It’s a weird thing how much people’s attention is draw to anything highlighted in red. OFSTED/RAISE have just introduced colour coding to perhaps the most important statistic in school education today, the gap between Pupil Premium and others.
Highlighting anything in red in performance reports ought to be handled with a great deal of care because such symbolism can have a lot of influence on judgements. They may even affect thinking more than the numbers.
Imagine if your inspector turns on RAISE just before visiting and sees lots of red, it seems likely this will have a big effect on their attitude to your school.
So, we would expect that the rules governing when something shows up red would be very carefully thought through and developed from detailed professional advice. It appears that this has not happened.
The rules for colouring your RAISE red are:
KS4 – Percentage of disadvantaged represented by 3 pupils
If you have 100 disadvantaged pupils your figures will go red if the gap in percentage achieving expected progress between Pupil Premium and others is 3% or more than the national percentage achieving expected progress.
If you have 10 disadvantaged pupils it will go red if the gap is 33% or more than the national.
(If you want to calculate for yourself the gap you can have before your figures goes red, divide 3 by the number of Pupil Premium children you have at any given prior attainment level, then times that by 100 e.g. 3 / 100 (made up number of Pupil Premium at Level 1) = .03, X 100 = 3%)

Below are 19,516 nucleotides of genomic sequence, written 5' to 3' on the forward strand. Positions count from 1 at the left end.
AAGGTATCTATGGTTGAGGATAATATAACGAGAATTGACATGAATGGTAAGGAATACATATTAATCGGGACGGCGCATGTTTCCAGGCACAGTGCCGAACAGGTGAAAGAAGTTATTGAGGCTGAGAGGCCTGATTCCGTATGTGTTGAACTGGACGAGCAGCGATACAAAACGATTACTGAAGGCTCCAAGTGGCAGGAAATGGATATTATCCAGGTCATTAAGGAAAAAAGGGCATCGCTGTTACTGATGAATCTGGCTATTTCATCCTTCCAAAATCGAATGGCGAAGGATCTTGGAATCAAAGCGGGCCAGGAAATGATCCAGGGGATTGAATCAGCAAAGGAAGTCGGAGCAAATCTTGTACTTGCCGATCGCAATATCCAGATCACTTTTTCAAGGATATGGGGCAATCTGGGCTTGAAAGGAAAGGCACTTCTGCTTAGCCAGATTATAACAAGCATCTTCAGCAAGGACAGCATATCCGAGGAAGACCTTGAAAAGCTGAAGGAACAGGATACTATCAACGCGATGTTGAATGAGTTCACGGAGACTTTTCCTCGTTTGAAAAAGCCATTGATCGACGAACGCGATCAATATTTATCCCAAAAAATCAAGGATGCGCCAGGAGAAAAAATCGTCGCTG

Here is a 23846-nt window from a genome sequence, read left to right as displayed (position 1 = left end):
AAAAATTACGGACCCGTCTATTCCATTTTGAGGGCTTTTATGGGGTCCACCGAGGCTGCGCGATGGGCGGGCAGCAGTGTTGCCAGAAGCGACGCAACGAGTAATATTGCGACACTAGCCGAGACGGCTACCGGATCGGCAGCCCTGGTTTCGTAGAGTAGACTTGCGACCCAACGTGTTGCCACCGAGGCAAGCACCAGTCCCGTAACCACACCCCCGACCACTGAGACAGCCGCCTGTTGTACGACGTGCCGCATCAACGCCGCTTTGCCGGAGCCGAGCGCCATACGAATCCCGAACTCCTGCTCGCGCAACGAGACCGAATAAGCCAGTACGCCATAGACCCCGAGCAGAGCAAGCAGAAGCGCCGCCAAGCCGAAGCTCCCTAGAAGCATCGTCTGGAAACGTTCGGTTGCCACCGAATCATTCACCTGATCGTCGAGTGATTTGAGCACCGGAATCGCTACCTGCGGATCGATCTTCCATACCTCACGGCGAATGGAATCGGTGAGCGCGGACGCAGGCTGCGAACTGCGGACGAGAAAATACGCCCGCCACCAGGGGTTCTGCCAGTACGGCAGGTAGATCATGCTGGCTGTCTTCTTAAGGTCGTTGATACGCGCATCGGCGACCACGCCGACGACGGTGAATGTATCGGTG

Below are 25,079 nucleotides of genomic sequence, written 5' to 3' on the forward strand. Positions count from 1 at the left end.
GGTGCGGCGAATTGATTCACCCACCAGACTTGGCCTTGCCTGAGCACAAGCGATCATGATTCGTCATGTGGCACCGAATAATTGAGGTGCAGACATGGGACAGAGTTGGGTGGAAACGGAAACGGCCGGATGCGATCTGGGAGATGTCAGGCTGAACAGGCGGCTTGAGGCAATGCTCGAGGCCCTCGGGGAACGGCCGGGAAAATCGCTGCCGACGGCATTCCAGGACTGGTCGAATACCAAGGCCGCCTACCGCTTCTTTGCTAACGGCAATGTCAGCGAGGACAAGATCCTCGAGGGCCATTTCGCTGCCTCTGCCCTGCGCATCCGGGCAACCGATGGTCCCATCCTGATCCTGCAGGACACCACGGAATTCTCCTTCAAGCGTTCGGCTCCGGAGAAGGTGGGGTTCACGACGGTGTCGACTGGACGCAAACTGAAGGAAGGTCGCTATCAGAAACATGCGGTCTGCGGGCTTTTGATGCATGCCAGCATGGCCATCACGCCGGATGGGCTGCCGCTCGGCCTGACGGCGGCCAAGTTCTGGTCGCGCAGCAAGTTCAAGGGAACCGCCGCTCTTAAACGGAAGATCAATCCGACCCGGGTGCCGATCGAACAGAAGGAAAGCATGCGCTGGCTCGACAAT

KS2 – Percentage of disadvantaged represented by 1 pupil
If you have 100 disadvantaged your figures will go red if the gap in percentage achieving expected progress is 1% or more than the national. With 10 disadvantaged, you go red if the gap is 10% or more than the national.
So, we can see your “allowance” gets bigger the fewer disadvantaged pupils you have.
This is done because the results for a small numbers of kids can vary a lot, one child among a small group doing very well or very badly will completely change the figures for the group. The results for one pupil will not be a fair reflection of schooling overall.
If you only had 3 disadvantaged kids, failure to get one to achieve expected progress would drop your success rate from ‘perfect’ 100% to 66% which looks really poor.
Peter Nye and another statistics character James Pembroke have already commented both saying there is huge problem here for small schools and those with small numbers of disadvantaged kids.
“… potential to create unjustifiably negative impressions…” Peter Nye
Peter Nye has a well worked out example of the problem
James Pembroke has an enjoyable rant
Peter Nye has pointed out most primaries will have small numbers of disadvantaged in the test year 2 and 6 so the potential for confusion will be common.
So why have we been lumbered with this additional complexity, which seems to me and other statos to be difficult to get our heads around and very likely to be misleading for small schools.